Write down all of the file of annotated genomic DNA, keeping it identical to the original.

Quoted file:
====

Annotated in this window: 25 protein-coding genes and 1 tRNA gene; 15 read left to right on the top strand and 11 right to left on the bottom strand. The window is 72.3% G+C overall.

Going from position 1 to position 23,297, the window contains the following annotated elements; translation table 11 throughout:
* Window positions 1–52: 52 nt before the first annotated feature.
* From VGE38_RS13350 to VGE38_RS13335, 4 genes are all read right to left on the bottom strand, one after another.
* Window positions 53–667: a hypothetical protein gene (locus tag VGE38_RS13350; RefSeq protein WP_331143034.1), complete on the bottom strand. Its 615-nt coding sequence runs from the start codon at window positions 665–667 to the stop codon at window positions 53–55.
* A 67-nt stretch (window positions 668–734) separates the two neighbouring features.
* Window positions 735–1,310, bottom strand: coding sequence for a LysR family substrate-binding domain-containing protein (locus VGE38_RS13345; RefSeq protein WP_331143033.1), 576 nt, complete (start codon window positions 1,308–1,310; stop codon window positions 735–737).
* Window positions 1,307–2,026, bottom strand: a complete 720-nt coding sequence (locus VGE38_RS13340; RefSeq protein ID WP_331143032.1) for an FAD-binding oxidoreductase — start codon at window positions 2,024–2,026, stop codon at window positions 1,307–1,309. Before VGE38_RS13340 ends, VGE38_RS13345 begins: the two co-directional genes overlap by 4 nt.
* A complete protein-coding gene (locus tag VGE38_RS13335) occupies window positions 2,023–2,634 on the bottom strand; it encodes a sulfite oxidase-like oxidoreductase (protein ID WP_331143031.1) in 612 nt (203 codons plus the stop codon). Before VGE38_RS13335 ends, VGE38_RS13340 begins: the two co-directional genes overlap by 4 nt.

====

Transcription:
Annotated in this window: 25 protein-coding genes and 1 tRNA gene; 15 read left to right on the top strand and 11 right to left on the bottom strand. The window is 72.3% G+C overall.

Going from position 1 to position 23,297, the window contains the following annotated elements; translation table 11 throughout:
* Window positions 1–52: 52 nt before the first annotated feature.
* From VGE38_RS13350 to VGE38_RS13335, 4 genes are all read right to left on the bottom strand, one after another.
* Window positions 53–667: a hypothetical protein gene (locus tag VGE38_RS13350; RefSeq protein WP_331143034.1), complete on the bottom strand. Its 615-nt coding sequence runs from the start codon at window positions 665–667 to the stop codon at window positions 53–55.
* A 67-nt stretch (window positions 668–734) separates the two neighbouring features.
* Window positions 735–1,310, bottom strand: coding sequence for a LysR family substrate-binding domain-containing protein (locus VGE38_RS13345; RefSeq protein WP_331143033.1), 576 nt, complete (start codon window positions 1,308–1,310; stop codon window positions 735–737).
* Window positions 1,307–2,026, bottom strand: a complete 720-nt coding sequence (locus VGE38_RS13340; RefSeq protein ID WP_331143032.1) for an FAD-binding oxidoreductase — start codon at window positions 2,024–2,026, stop codon at window positions 1,307–1,309. Before VGE38_RS13340 ends, VGE38_RS13345 begins: the two co-directional genes overlap by 4 nt.
* A complete protein-coding gene (locus tag VGE38_RS13335) occupies window positions 2,023–2,634 on the bottom strand; it encodes a sulfite oxidase-like oxidoreductase (protein ID WP_331143031.1) in 612 nt (203 codons plus the stop codon). Before VGE38_RS13335 ends, VGE38_RS13340 begins: the two co-directional genes overlap by 4 nt.